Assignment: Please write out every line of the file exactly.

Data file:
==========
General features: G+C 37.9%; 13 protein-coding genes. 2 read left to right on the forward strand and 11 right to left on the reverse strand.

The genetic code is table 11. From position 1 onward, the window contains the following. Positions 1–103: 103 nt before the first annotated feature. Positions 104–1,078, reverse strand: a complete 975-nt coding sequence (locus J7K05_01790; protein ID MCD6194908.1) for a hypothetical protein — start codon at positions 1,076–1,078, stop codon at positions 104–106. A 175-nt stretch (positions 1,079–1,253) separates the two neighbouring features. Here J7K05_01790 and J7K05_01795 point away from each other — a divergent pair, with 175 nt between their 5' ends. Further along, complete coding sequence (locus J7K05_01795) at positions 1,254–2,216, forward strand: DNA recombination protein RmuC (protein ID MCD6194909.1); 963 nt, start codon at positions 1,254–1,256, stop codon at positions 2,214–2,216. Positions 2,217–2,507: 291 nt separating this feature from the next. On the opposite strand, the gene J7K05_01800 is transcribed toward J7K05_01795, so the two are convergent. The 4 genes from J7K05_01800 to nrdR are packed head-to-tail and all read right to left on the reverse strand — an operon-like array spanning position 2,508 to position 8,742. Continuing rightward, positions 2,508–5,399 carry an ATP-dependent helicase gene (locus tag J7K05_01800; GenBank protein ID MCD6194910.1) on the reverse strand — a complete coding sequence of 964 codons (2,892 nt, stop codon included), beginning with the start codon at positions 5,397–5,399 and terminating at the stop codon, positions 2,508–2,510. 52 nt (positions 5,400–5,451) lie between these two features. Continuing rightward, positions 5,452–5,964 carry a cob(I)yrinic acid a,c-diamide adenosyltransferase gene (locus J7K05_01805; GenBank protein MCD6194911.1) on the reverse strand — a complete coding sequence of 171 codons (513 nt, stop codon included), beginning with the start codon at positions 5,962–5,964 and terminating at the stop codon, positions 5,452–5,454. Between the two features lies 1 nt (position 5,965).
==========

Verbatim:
General features: G+C 37.9%; 13 protein-coding genes. 2 read left to right on the forward strand and 11 right to left on the reverse strand.

The genetic code is table 11. From position 1 onward, the window contains the following. Positions 1–103: 103 nt before the first annotated feature. Positions 104–1,078, reverse strand: a complete 975-nt coding sequence (locus J7K05_01790; protein ID MCD6194908.1) for a hypothetical protein — start codon at positions 1,076–1,078, stop codon at positions 104–106. A 175-nt stretch (positions 1,079–1,253) separates the two neighbouring features. Here J7K05_01790 and J7K05_01795 point away from each other — a divergent pair, with 175 nt between their 5' ends. Further along, complete coding sequence (locus J7K05_01795) at positions 1,254–2,216, forward strand: DNA recombination protein RmuC (protein ID MCD6194909.1); 963 nt, start codon at positions 1,254–1,256, stop codon at positions 2,214–2,216. Positions 2,217–2,507: 291 nt separating this feature from the next. On the opposite strand, the gene J7K05_01800 is transcribed toward J7K05_01795, so the two are convergent. The 4 genes from J7K05_01800 to nrdR are packed head-to-tail and all read right to left on the reverse strand — an operon-like array spanning position 2,508 to position 8,742. Continuing rightward, positions 2,508–5,399 carry an ATP-dependent helicase gene (locus tag J7K05_01800; GenBank protein ID MCD6194910.1) on the reverse strand — a complete coding sequence of 964 codons (2,892 nt, stop codon included), beginning with the start codon at positions 5,397–5,399 and terminating at the stop codon, positions 2,508–2,510. 52 nt (positions 5,400–5,451) lie between these two features. Continuing rightward, positions 5,452–5,964 carry a cob(I)yrinic acid a,c-diamide adenosyltransferase gene (locus J7K05_01805; GenBank protein MCD6194911.1) on the reverse strand — a complete coding sequence of 171 codons (513 nt, stop codon included), beginning with the start codon at positions 5,962–5,964 and terminating at the stop codon, positions 5,452–5,454. Between the two features lies 1 nt (position 5,965).